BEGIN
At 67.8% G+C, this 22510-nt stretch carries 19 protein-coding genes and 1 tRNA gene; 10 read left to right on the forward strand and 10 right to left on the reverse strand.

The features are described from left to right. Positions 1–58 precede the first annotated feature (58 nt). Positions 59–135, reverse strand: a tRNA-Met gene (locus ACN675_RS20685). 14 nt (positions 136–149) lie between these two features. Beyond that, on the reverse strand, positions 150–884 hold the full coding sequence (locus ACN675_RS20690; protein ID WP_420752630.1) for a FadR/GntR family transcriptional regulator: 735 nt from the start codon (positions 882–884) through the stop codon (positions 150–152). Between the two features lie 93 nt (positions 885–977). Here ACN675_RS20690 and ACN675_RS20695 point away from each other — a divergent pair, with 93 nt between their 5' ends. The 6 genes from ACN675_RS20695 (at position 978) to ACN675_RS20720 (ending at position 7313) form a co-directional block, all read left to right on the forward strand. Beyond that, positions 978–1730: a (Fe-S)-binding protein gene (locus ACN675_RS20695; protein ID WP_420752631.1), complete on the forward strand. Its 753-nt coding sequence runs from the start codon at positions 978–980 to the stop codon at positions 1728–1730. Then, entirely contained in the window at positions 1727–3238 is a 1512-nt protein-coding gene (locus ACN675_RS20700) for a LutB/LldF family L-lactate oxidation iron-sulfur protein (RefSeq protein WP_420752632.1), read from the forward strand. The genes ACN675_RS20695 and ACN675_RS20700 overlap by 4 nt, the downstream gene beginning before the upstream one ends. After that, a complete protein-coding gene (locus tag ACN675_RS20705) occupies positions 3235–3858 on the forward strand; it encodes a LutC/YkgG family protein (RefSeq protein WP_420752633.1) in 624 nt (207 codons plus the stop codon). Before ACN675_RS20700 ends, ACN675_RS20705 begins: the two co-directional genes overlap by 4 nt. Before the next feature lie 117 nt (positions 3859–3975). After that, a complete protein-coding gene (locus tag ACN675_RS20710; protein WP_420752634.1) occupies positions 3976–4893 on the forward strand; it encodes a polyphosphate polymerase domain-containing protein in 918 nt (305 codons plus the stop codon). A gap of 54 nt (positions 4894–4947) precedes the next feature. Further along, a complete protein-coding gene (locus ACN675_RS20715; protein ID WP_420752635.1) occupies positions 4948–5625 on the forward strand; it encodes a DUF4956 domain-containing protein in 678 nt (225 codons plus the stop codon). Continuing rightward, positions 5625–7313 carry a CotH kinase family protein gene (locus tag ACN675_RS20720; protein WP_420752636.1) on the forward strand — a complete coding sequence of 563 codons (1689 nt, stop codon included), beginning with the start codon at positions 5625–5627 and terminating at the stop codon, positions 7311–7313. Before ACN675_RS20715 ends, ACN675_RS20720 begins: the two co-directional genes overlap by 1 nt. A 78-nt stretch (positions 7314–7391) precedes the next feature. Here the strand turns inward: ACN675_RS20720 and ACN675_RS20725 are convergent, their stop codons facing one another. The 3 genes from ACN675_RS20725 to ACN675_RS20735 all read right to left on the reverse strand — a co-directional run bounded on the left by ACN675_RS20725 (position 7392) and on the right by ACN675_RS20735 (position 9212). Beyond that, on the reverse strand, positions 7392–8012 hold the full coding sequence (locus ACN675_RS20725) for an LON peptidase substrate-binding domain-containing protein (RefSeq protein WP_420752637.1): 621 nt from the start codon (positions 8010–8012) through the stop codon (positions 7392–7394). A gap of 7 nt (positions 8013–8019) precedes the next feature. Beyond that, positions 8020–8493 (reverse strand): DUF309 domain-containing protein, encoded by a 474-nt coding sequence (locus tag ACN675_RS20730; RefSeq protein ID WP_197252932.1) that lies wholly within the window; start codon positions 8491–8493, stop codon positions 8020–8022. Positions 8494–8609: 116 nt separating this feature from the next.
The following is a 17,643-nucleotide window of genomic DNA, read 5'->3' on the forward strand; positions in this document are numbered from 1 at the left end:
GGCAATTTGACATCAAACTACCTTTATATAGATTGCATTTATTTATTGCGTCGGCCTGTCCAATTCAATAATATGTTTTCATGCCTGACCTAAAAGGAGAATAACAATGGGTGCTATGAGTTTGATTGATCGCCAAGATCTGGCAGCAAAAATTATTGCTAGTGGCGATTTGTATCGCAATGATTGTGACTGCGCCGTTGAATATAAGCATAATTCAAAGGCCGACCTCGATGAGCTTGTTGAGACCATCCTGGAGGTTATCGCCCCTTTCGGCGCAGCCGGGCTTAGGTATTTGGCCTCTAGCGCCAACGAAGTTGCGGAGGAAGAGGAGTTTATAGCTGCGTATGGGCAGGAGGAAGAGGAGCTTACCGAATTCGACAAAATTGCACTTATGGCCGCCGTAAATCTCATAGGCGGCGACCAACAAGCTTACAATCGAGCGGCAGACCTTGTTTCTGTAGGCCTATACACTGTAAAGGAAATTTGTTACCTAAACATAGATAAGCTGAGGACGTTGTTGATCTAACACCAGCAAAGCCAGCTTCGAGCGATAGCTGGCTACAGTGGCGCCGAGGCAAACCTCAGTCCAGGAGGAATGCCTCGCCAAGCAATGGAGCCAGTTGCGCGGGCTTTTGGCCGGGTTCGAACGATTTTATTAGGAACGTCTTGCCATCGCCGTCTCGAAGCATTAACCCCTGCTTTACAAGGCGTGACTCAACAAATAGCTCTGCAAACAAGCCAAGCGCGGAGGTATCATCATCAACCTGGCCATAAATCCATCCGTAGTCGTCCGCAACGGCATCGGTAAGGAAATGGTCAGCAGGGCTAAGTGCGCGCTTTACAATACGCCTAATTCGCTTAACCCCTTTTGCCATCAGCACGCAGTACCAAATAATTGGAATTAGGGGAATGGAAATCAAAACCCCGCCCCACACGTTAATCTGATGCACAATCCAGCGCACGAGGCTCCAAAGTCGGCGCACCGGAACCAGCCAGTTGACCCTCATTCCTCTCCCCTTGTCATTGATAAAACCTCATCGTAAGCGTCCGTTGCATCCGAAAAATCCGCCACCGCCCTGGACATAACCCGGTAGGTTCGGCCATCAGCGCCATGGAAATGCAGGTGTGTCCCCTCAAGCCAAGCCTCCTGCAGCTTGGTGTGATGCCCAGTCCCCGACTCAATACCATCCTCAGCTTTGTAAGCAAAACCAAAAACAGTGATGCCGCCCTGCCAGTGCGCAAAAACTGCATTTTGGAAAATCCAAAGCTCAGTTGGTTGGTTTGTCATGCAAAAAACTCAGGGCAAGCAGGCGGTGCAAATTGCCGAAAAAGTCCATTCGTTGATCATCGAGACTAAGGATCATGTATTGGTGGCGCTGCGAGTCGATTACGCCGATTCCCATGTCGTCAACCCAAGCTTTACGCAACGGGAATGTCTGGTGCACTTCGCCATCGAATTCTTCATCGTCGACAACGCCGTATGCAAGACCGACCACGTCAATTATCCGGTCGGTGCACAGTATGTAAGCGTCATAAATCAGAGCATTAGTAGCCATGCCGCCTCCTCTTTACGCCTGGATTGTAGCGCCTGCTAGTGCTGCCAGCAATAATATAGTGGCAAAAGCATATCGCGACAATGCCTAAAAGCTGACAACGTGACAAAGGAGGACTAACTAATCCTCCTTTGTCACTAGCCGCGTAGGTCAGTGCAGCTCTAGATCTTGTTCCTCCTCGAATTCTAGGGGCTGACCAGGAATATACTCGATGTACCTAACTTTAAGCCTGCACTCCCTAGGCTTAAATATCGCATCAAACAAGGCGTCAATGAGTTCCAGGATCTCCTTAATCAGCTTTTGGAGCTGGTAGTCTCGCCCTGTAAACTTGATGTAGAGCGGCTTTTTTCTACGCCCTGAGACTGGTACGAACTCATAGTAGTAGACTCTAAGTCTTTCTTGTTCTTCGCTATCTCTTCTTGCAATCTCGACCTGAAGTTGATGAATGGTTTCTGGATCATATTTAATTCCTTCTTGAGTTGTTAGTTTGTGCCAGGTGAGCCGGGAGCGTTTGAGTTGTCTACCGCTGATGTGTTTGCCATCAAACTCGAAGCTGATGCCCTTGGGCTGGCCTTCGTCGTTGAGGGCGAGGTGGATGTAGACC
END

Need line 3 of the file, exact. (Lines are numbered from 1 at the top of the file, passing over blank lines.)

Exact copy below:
The following is a 17,643-nucleotide window of genomic DNA, read 5'->3' on the forward strand; positions in this document are numbered from 1 at the left end: